New Beginnings?

Tomorrow will be the end of my One Year of Blogging Challenge. I’ve been publishing a daily post every day for 364 days, today. So, tomorrow will be my 365th daily blog post in a row.

I will be left with questions: what do I know, now? What can I do, now?

I know more about me, my story and my history, what I think about a lot of things, what I use to think frequently. I know what doesn’t help me: forcing me through a process that became stale. I will be proud, tomorrow, mainly for one thing: I kept my word. This is the most important achievement. I did write and publish a piece every day, no matter what, regardless of life, work and family, and pandemic, and whatever else good or bad life reserved for me. But I did write.

I decided a long time ago to take this goal as the only one to be the mandatory one. I stopped being concerned about the what and the how. That is why, if you have the guts, you will find any type of content in this random collection of writings: random thoughts, speculations, series initiated and never ended, drafts, sparse notes, unrefined transcriptions. Yes, there are some gems but most of it is brain dumping.

I would consider this corpus of knowledge as the first draft of something. It’s a “let’s clean the dirty pipes” step of something bigger. A deliberate practice to test my endurance and my motivation while unleashing a free-flowing river of words, not always meaningful, not always coherent, not always useful.

And that is good. But now what?

What do I do?

While I am not sure about the new roads to take, although I have some hints, I am sure about what I do not want to do.

I won’t publish again something if I didn’t go through a sound process of finding something interesting to write about, research, revise and polish.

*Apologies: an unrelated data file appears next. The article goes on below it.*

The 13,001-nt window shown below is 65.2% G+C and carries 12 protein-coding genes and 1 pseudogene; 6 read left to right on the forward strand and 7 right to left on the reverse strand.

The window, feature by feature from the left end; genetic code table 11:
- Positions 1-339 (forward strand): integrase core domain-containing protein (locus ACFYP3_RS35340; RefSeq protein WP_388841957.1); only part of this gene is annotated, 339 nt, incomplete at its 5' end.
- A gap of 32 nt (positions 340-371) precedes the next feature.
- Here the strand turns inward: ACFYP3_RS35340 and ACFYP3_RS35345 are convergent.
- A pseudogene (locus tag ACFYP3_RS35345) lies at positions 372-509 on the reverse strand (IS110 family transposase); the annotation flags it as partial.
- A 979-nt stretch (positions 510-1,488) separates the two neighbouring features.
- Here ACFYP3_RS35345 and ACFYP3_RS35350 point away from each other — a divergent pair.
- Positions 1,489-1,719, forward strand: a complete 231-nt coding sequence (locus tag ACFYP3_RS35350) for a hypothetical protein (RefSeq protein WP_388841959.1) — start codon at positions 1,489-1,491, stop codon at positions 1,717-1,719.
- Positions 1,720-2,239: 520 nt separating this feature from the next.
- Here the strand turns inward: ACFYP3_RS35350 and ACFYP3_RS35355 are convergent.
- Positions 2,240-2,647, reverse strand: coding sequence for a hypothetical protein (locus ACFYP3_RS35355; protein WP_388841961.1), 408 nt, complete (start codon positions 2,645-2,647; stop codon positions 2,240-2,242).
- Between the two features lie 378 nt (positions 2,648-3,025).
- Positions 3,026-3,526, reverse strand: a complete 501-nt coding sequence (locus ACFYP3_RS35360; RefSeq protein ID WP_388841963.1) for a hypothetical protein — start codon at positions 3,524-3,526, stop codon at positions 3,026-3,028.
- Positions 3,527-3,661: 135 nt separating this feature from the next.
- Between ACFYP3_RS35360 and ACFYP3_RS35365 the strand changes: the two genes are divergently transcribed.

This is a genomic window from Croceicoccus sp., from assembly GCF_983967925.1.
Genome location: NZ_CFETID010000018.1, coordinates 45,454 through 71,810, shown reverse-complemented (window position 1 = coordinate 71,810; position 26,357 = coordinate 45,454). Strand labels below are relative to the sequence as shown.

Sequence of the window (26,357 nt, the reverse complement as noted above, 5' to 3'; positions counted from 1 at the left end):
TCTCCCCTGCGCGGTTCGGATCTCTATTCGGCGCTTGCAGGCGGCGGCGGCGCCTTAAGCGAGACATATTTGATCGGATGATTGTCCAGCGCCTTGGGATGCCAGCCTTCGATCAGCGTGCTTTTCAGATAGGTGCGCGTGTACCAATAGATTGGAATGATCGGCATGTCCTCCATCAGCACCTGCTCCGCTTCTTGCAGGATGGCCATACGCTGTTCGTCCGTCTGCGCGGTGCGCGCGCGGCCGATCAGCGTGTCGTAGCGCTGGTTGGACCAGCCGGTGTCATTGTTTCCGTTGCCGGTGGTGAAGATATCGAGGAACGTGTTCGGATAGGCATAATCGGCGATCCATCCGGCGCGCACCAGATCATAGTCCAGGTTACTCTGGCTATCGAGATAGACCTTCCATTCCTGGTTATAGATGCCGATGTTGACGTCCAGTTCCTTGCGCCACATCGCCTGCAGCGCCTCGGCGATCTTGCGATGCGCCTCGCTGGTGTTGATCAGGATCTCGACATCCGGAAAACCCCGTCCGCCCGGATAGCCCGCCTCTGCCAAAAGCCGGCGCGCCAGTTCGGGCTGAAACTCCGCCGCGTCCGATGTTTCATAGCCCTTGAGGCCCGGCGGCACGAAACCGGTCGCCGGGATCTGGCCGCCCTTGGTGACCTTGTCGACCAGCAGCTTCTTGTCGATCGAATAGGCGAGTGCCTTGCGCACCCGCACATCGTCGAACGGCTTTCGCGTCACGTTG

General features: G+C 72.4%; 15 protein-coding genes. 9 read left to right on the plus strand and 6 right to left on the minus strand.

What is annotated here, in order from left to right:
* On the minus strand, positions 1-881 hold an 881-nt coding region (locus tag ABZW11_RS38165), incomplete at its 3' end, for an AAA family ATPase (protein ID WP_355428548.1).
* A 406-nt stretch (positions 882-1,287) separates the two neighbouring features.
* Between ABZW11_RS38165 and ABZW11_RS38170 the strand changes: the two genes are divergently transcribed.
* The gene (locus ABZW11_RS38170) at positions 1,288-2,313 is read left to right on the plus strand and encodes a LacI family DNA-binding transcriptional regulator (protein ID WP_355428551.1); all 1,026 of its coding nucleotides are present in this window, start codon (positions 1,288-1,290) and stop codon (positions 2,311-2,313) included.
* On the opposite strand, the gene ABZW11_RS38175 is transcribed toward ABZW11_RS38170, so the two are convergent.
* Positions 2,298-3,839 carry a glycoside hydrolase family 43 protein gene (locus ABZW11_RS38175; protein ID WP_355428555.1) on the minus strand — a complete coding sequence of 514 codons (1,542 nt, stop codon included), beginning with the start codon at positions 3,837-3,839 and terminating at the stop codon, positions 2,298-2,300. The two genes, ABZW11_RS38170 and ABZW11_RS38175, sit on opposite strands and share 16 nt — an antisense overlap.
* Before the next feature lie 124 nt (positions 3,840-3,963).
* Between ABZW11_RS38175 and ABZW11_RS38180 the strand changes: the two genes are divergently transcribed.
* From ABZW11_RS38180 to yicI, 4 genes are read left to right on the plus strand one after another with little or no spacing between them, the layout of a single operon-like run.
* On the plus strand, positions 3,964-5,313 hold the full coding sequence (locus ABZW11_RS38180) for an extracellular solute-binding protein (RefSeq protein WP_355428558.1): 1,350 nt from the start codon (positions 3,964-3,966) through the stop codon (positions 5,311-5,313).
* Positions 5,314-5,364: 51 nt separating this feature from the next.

At the very least I want to differentiate what will be just a brain dump with no presumptions compared to an article, with a message, for an audience.

I know I don’t want to mix any longer what I wrote out of the need of practicing and freeing up my brain vs what I want to communicate to somebody to produce consequences, actions, or reflections.

That implies that a daily cadence will be very likely kept. I will write every day, for sure. But I will not necessarily publish all of it. Now, I don’t see it worthwhile, unless I can produce something relevant to me and to at least somebody else.

I am terrified of falling back to being who I was three or four years ago. Somebody who didn’t write. It took me thousands of hours of hard work, frustration, humiliation, pain, sacrifice to write what I will be able to write tomorrow. It’s an amorphous, unfinished, uncertain, and shaky achievement, but it’s a giant leap from what I used to do only some time ago. So, stating so clearly that “I am done writing every day” is a huge risk for my habit-forming practice.

What if I stop writing altogether? Is it even possible? Shall I keep the daily public journal as the minimum but indispensable incentive to keep on practicing?

What if I am stuck on this beginner level and I will never make progress to write valuable essays?

I need a new strategy, I need to refine my habit-making practice: maintain the daily writing (the “no matter what”) and work towards the “read, annotate, connect and ideate, draft and revise, share and discuss” cherished level,

What is it going to be?

To you, Future Max.

Senior Experience Designer. 25 years designing, developing, writing, speaking, facilitating and teaching.

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